So, it will fall to you to try and prove your case for why you deserve a certain amount of compensation. Some conventional factors are important to highlight, like education, employment history, and experience. However, it's even more critical for independent professionals to build a portfolio of past projects with positive outcomes. You also need to establish whether compensation will be calculated hourly, daily, weekly, monthly, or on a per-project basis.

Showing your ability to successfully execute a range of real-world projects on behalf of clients is the best way to communicate your service's value.

2. Be transparent

Similarly, there is always an issue of trust when it comes to hiring an independent professional — particularly if it's your first time working with a client. You will get an inside look into their daily operations and potentially even valuable IP (intellectual property). Trust is the foundation of a healthy, productive, and longstanding professional relationship.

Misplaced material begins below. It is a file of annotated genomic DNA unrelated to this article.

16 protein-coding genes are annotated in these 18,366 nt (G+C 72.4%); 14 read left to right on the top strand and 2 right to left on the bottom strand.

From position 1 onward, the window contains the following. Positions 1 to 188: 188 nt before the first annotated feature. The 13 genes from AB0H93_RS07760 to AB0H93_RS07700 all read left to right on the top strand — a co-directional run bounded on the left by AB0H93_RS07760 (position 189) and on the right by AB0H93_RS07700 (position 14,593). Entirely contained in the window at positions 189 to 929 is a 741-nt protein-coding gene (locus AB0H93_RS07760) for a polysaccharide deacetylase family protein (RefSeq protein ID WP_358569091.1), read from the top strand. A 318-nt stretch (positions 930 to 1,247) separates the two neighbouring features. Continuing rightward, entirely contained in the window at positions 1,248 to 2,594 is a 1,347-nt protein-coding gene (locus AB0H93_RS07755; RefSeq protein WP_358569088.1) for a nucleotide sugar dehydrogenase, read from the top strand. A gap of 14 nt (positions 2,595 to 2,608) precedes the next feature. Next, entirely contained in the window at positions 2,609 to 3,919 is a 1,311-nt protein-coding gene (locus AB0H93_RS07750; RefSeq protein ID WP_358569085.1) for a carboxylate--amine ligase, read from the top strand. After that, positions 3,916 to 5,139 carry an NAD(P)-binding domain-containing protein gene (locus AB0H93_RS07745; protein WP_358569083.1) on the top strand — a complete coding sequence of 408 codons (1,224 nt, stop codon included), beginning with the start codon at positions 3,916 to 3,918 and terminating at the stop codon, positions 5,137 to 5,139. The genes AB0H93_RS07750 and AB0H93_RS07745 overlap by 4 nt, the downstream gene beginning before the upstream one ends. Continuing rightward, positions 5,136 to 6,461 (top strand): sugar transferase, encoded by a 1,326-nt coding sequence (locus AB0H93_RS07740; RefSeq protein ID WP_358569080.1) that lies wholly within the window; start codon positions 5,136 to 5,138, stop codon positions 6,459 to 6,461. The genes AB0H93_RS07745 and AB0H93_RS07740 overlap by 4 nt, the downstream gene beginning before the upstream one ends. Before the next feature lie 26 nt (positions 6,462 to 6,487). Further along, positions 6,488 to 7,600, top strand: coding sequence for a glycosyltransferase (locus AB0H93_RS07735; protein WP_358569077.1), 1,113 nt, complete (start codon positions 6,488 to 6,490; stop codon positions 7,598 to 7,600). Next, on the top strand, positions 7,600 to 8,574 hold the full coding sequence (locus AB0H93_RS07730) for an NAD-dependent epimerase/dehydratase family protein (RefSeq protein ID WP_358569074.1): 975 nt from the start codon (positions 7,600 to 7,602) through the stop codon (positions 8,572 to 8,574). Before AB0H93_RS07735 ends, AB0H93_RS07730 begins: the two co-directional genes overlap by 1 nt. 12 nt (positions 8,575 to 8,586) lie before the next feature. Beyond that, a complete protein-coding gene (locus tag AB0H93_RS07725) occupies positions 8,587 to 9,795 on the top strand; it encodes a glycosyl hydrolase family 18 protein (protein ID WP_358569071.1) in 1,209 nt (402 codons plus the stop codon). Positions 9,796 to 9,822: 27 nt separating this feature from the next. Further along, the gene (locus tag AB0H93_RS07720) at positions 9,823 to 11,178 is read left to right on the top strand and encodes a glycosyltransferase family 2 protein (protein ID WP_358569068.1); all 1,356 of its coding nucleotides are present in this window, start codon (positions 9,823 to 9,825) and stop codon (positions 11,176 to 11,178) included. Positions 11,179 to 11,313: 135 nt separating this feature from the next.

It's therefore essential to be honest regarding your expected rate. If you are consistently settling for less than your typical rate, you may struggle to prioritize or value the project to the same degree as the client. At the same time, if you negotiate for a rate that's too high, you may set your client up for disappointment or risk having them find out that you're overcharging them. Either can be detrimental to syncing up your and the client's expectations and can seriously harm your reputation. The same goes for being honest and forthright regarding your skills, availability, work capacity, strengths, and limitations. Even if you cannot agree, you'll make a positive impact that could lead to more opportunities down the road.